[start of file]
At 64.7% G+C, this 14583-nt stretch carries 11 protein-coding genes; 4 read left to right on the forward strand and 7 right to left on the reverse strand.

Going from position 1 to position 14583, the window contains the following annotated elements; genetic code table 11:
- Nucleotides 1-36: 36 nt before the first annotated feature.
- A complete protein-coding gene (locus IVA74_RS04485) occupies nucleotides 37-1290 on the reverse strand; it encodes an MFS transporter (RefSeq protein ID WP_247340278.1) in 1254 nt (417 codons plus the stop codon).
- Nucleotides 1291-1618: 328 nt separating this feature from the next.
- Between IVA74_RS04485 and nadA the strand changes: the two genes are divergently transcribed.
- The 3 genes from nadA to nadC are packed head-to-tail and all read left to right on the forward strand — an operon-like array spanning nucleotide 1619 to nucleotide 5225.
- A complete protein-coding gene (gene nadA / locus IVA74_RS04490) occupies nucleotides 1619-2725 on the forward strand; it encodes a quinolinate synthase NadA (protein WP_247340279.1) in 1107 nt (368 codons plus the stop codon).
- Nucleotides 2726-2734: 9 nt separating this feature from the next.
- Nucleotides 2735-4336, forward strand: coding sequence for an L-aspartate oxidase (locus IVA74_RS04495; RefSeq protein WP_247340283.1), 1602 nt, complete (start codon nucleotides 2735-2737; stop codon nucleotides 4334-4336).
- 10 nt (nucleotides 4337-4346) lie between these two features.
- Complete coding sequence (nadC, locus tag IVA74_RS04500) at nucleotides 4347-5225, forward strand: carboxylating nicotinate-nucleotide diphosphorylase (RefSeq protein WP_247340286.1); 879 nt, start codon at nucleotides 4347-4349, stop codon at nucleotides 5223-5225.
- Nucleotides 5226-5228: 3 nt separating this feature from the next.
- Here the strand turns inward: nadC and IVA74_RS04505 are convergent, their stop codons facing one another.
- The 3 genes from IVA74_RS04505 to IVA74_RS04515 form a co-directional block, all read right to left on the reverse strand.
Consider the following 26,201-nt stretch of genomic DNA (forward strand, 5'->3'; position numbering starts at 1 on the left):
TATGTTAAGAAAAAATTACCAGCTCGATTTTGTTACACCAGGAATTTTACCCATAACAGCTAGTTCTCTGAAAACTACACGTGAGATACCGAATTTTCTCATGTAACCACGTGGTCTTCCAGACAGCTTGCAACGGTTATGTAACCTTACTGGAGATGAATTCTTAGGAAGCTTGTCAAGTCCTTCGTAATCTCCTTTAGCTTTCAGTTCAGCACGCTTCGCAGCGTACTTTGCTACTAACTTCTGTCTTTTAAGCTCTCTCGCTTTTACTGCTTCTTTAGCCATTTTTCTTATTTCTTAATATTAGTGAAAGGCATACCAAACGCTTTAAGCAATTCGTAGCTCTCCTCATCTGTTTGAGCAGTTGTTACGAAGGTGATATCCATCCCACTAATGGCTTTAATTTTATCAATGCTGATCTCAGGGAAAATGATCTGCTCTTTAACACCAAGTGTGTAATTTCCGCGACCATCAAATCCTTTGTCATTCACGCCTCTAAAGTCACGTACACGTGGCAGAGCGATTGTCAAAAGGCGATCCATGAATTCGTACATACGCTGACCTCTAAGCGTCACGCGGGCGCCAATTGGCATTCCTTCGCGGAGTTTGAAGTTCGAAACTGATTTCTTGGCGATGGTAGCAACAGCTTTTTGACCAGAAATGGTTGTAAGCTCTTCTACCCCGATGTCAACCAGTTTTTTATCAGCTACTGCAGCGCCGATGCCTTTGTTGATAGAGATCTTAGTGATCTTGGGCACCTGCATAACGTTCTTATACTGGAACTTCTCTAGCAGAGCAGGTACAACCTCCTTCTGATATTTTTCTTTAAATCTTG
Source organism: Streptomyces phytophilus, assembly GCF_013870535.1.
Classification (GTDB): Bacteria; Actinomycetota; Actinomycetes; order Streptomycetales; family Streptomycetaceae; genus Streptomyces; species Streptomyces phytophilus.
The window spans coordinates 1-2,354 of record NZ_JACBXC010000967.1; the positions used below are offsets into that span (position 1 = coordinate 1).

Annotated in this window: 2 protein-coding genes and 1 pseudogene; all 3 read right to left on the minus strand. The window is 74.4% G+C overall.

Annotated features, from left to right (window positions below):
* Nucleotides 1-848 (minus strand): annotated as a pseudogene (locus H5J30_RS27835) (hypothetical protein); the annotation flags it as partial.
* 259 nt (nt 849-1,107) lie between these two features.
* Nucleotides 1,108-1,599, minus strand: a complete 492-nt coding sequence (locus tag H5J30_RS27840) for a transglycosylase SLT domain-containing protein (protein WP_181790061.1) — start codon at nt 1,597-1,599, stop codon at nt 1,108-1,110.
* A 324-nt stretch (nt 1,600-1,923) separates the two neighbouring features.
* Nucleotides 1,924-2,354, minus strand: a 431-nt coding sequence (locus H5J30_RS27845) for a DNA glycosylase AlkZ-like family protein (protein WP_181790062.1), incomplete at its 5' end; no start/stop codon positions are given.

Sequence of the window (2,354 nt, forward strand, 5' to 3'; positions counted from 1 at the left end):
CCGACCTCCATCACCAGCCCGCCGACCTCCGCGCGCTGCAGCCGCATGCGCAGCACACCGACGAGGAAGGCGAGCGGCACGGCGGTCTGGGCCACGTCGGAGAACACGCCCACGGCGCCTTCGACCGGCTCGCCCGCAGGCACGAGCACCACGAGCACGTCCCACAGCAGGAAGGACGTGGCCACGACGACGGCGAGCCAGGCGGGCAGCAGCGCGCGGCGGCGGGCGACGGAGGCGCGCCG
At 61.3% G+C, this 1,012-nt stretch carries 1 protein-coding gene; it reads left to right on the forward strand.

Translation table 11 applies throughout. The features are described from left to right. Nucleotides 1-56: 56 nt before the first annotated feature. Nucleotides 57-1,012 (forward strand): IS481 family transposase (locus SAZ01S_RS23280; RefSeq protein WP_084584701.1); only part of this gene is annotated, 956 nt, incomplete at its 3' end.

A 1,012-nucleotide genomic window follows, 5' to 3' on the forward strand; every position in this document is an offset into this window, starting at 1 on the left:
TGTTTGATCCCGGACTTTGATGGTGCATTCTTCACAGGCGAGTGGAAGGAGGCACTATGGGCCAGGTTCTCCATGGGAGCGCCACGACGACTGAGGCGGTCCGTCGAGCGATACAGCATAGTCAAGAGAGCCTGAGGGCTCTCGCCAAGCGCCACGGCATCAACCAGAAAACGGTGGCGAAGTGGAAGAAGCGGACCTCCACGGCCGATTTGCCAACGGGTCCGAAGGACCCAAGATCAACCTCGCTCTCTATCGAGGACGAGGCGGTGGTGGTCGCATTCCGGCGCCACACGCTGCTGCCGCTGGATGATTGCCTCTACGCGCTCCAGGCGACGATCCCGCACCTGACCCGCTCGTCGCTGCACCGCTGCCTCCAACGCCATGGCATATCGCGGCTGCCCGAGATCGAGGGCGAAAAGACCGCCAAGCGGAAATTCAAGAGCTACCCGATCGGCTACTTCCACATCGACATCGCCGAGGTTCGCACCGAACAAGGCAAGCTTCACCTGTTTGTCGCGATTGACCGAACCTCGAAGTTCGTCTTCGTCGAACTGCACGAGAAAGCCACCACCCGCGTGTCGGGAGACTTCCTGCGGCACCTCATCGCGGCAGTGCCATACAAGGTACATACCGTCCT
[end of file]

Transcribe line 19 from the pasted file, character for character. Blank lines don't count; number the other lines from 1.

Classification (GTDB): Bacteria; Actinomycetota; Actinomycetes; order Streptomycetales; family Streptomycetaceae; genus Streptomyces; species Streptomyces phytophilus.